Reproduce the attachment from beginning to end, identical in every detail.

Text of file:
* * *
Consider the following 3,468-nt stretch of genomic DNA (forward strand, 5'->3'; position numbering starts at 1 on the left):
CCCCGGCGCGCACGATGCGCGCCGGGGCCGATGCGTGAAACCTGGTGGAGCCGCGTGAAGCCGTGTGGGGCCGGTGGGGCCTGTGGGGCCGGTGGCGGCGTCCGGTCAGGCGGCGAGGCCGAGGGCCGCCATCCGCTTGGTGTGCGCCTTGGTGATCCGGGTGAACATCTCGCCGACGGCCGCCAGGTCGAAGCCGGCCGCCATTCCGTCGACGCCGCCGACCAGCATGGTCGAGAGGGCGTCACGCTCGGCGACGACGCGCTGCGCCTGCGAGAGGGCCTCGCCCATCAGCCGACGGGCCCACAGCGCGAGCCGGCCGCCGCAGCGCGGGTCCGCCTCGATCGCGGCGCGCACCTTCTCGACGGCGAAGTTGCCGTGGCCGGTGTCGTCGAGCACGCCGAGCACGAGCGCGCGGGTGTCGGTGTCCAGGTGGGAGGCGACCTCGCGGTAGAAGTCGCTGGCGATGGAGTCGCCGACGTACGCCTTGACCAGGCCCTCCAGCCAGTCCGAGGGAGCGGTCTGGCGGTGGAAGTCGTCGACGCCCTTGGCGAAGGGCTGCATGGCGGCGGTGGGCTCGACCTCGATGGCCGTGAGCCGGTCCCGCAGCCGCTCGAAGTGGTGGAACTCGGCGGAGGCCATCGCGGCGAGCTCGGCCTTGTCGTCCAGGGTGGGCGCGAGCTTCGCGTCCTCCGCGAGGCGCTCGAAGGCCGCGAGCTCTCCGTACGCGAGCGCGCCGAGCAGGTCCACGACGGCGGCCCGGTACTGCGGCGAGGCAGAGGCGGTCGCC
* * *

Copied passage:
Consider the following 3,468-nt stretch of genomic DNA (forward strand, 5'->3'; position numbering starts at 1 on the left):
CCCCGGCGCGCACGATGCGCGCCGGGGCCGATGCGTGAAACCTGGTGGAGCCGCGTGAAGCCGTGTGGGGCCGGTGGGGCCTGTGGGGCCGGTGGCGGCGTCCGGTCAGGCGGCGAGGCCGAGGGCCGCCATCCGCTTGGTGTGCGCCTTGGTGATCCGGGTGAACATCTCGCCGACGGCCGCCAGGTCGAAGCCGGCCGCCATTCCGTCGACGCCGCCGACCAGCATGGTCGAGAGGGCGTCACGCTCGGCGACGACGCGCTGCGCCTGCGAGAGGGCCTCGCCCATCAGCCGACGGGCCCACAGCGCGAGCCGGCCGCCGCAGCGCGGGTCCGCCTCGATCGCGGCGCGCACCTTCTCGACGGCGAAGTTGCCGTGGCCGGTGTCGTCGAGCACGCCGAGCACGAGCGCGCGGGTGTCGGTGTCCAGGTGGGAGGCGACCTCGCGGTAGAAGTCGCTGGCGATGGAGTCGCCGACGTACGCCTTGACCAGGCCCTCCAGCCAGTCCGAGGGAGCGGTCTGGCGGTGGAAGTCGTCGACGCCCTTGGCGAAGGGCTGCATGGCGGCGGTGGGCTCGACCTCGATGGCCGTGAGCCGGTCCCGCAGCCGCTCGAAGTGGTGGAACTCGGCGGAGGCCATCGCGGCGAGCTCGGCCTTGTCGTCCAGGGTGGGCGCGAGCTTCGCGTCCTCCGCGAGGCGCTCGAAGGCCGCGAGCTCTCCGTACGCGAGCGCGCCGAGCAGGTCCACGACGGCGGCCCGGTACTGCGGCGAGGCAGAGGCGGTCGCC